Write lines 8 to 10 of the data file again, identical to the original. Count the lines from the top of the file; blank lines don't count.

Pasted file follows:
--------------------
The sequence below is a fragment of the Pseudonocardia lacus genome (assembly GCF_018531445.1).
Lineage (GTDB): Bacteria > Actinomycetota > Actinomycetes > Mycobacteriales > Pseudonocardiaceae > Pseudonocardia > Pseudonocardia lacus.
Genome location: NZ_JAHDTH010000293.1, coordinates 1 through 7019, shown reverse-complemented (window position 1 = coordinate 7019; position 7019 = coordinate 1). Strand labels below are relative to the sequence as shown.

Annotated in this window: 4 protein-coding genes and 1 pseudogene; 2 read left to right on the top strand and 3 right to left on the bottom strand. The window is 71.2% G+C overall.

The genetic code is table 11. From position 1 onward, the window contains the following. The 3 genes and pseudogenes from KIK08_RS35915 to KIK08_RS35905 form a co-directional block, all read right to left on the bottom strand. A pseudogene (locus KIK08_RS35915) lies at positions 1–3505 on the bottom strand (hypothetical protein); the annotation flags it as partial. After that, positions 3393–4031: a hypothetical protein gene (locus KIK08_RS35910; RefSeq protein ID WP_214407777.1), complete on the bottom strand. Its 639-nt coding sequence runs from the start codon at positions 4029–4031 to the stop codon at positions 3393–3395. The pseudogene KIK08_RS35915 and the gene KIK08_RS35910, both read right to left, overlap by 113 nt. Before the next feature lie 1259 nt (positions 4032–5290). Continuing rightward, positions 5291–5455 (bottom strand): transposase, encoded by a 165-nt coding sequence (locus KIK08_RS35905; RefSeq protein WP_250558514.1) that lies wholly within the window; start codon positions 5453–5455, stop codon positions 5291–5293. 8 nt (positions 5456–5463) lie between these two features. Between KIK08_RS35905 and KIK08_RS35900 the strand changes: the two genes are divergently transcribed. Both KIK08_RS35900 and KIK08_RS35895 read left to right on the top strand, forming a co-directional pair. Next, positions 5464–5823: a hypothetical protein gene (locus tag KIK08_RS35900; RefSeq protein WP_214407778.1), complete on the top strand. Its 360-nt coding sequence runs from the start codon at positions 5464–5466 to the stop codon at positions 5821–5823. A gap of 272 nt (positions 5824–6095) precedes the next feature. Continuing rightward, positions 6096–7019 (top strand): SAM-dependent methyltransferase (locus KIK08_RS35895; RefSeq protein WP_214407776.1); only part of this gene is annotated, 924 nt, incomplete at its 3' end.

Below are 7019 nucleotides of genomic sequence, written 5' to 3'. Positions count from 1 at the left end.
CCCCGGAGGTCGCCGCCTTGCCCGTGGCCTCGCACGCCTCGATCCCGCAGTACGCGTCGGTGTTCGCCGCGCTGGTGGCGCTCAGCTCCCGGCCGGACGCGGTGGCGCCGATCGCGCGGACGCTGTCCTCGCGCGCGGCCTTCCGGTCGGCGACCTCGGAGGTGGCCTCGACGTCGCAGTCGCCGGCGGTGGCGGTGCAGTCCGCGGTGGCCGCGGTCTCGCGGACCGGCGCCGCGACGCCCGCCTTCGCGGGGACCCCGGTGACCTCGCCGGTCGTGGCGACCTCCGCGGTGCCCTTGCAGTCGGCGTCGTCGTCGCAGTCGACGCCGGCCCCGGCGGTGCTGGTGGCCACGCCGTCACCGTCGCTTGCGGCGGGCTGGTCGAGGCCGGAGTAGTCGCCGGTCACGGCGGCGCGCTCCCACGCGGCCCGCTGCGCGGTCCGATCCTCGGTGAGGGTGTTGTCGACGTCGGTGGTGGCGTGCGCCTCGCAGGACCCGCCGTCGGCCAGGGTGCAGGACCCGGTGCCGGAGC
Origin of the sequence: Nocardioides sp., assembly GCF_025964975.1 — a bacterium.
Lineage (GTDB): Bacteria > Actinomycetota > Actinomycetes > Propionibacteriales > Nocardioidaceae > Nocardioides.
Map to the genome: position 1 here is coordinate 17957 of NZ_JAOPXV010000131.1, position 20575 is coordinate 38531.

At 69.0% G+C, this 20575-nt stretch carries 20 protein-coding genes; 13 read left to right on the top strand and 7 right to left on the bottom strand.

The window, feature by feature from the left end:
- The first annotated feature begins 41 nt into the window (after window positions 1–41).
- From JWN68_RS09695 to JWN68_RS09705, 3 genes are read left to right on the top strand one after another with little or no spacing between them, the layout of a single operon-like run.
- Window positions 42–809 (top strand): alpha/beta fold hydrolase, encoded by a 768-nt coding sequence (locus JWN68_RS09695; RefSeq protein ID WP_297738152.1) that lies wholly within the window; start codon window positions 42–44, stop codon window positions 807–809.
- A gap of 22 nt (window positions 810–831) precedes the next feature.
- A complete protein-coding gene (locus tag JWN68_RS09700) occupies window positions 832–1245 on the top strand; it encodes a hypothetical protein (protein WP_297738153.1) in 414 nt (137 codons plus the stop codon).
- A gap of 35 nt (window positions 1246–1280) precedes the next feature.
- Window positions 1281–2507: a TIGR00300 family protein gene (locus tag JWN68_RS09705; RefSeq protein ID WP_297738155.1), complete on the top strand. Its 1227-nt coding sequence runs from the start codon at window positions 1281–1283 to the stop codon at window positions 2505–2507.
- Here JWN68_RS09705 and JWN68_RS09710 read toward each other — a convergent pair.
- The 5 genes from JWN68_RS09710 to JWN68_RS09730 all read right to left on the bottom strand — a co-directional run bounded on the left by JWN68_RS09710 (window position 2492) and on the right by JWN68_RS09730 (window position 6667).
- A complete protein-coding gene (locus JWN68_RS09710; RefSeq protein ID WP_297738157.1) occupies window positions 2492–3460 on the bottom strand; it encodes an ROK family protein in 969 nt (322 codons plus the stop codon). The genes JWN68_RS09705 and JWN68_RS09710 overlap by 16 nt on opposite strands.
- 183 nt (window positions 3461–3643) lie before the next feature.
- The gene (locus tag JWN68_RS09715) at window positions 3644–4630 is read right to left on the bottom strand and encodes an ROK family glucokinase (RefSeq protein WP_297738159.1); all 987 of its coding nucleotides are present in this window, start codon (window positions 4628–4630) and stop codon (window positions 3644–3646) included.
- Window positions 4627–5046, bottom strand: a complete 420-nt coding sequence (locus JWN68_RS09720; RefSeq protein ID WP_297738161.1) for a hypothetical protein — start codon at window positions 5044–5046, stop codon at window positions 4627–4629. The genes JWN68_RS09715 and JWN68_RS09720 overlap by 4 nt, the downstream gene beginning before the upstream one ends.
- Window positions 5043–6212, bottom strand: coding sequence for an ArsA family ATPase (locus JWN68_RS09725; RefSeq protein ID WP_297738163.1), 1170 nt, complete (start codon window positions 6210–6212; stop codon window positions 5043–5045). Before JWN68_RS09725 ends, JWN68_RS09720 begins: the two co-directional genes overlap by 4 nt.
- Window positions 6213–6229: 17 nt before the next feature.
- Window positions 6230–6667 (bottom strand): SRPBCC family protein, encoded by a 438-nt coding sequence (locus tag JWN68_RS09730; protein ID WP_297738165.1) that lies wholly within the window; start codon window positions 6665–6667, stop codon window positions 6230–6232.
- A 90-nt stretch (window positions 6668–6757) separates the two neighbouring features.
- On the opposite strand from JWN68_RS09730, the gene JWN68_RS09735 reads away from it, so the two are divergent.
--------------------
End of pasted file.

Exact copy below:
Origin of the sequence: Nocardioides sp., assembly GCF_025964975.1 — a bacterium.
Lineage (GTDB): Bacteria > Actinomycetota > Actinomycetes > Propionibacteriales > Nocardioidaceae > Nocardioides.
Map to the genome: position 1 here is coordinate 17957 of NZ_JAOPXV010000131.1, position 20575 is coordinate 38531.